(206) 949-5683, Top Rated Plumber, Seattle
Results 1 to 9 of 9

Thread: 120V Thermostat Change Out

Hybrid View

  1. #1

    Default 120V Thermostat Change Out

    Im in the process of installing a new thermostat in my home. When I pulled off the thermostat to see what voltage it was, the meter said it was 120V.

    So I went ahead and ordered a new 120V line voltage thermostat from Honeywell. Model # TL8230A. I wanted a programable thermostat that would function well and look nice on the wall.

    My question is the thermostat on the wall has 2 wires coming from the box. The new thermostat has 4 wires coming from it. Did I buy the wrong one or is there a way to wire this in correctly.

    BTW: This is for a 120V oil fired boiler baseboard heat system.

    Any help would be greatly appricated.

    Thank you
    Last edited by NY98M3; 11-21-2006 at 09:50 AM.

  2. #2
    Renovator Gencon's Avatar
    Join Date
    Nov 2006
    Location
    Etobicoke, Canada
    Posts
    50

    Default

    Nice stat. It has 4 wires because it is a double pole switch, which means it can control both legs of a 240volt heater.
    You need a 120 volt stat.

  3. #3
    Aspiring Old Fart, EE, computer & networking geek Mikey's Avatar
    Join Date
    Nov 2005
    Location
    Central Florida
    Posts
    2,685

    Default

    Or just use one of the switch legs.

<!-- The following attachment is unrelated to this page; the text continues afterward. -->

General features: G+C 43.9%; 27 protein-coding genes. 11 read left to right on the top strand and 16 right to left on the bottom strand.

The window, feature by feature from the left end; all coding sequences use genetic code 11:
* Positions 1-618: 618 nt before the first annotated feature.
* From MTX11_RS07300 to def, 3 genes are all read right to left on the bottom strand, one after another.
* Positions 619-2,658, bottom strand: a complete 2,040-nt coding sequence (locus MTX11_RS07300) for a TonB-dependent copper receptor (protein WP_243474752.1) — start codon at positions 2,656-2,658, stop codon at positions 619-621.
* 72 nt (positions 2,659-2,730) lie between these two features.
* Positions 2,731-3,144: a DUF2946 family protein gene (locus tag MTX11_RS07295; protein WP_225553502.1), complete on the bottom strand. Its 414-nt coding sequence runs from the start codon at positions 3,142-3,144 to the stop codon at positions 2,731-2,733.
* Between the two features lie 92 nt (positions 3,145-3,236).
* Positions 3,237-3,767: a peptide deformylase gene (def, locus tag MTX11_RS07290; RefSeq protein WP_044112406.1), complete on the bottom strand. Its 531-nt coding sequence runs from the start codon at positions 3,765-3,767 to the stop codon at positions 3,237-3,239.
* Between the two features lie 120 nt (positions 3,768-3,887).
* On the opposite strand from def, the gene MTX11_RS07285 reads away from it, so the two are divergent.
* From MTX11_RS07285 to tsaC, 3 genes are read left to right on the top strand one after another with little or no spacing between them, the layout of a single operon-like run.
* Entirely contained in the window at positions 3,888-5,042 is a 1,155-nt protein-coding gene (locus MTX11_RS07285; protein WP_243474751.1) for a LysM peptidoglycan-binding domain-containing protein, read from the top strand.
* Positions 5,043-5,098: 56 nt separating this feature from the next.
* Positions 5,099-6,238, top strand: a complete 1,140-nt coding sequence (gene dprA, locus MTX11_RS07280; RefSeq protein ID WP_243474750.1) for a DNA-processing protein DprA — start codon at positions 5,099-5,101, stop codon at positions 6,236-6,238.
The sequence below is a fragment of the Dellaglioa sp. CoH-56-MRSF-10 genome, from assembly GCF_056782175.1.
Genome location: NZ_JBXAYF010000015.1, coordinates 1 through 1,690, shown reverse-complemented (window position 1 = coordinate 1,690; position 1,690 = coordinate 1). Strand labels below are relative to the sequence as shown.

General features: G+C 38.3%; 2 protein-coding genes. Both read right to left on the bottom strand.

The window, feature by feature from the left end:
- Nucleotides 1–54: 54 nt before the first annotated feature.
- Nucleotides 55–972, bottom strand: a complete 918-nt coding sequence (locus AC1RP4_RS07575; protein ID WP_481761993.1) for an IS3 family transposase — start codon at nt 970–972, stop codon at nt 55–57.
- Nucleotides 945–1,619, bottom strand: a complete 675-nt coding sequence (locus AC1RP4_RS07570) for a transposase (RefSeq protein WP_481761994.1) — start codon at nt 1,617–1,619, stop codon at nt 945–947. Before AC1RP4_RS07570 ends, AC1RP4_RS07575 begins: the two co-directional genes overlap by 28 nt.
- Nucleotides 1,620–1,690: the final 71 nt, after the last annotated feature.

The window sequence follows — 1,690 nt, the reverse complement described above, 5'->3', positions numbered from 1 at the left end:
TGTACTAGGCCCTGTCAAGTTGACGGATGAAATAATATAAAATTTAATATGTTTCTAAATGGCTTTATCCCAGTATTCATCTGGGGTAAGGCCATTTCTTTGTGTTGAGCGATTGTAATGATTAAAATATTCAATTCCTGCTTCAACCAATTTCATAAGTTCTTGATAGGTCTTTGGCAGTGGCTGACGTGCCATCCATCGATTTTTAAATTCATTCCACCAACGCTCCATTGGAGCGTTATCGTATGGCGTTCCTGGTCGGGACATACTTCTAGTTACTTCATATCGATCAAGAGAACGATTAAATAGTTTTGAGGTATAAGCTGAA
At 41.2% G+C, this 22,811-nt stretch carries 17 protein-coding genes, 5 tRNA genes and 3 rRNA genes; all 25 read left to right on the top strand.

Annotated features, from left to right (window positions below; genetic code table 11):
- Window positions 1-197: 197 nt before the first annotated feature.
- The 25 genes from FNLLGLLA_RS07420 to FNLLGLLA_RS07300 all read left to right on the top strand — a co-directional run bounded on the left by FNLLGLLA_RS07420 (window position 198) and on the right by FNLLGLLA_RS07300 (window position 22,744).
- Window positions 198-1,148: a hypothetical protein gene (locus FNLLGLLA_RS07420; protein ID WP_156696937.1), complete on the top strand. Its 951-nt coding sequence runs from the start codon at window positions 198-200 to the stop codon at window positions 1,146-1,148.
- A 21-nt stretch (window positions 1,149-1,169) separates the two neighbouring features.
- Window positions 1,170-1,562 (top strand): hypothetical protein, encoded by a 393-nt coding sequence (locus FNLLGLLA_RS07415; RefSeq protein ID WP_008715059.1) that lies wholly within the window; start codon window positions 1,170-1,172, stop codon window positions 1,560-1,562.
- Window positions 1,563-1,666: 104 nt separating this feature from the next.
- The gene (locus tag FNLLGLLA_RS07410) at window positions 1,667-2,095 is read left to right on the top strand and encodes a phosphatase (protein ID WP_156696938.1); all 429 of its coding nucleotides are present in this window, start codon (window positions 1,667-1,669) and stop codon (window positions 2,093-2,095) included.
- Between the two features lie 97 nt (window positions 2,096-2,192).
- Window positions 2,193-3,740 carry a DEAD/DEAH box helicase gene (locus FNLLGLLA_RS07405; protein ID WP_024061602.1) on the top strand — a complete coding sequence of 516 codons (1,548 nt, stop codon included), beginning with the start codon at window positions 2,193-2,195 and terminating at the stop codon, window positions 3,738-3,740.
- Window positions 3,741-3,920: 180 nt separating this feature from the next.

4. #4

    Default

    Quote Originally Posted by Mikey
    Or just use one of the switch legs.

    These are the instructions from Honeywell...Can you tell me which ones to hook up to my 2 wire system?

    http://www.thermostatshop.com/manual...n%20Manual.pdf

  5. #5
    Aspiring Old Fart, EE, computer & networking geek Mikey's Avatar
    Join Date
    Nov 2005
    Location
    Central Florida
    Posts
    2,685

    Default

    Looks like you could use either both black wires or both white wires; the thermostat apparently interrupts both pairs. Most electricians would choose to use the black pairs (since black normally is the "hot" wire), but it really doesn't matter if you're only switching one single-wire circuit. Use one color, and save the other for a spare in case the thermostat's contacts ever fail (not likely).

  6. #6
    In the Trades Bob NH's Avatar
    Join Date
    Oct 2005
    Location
    New Hampshire
    Posts
    3,307

    Default

    That thermostat seems to have some electronic functions, so it needs power to operate those functions. It appears to be more than just a switch.

    It appears to need power AND it needs to be able to switch.

    Also, original poster said he has a 115 Volt system, but has bought a 208/240 Volt thermostat.

    Something seems strange because I posted on this subject a few days ago but don't find it here. Is there another thread on this subject?

Bookmarks

Posting Permissions

  • You may not post new threads
  • You may not post replies
  • You may not post attachments
  • You may not edit your posts
  •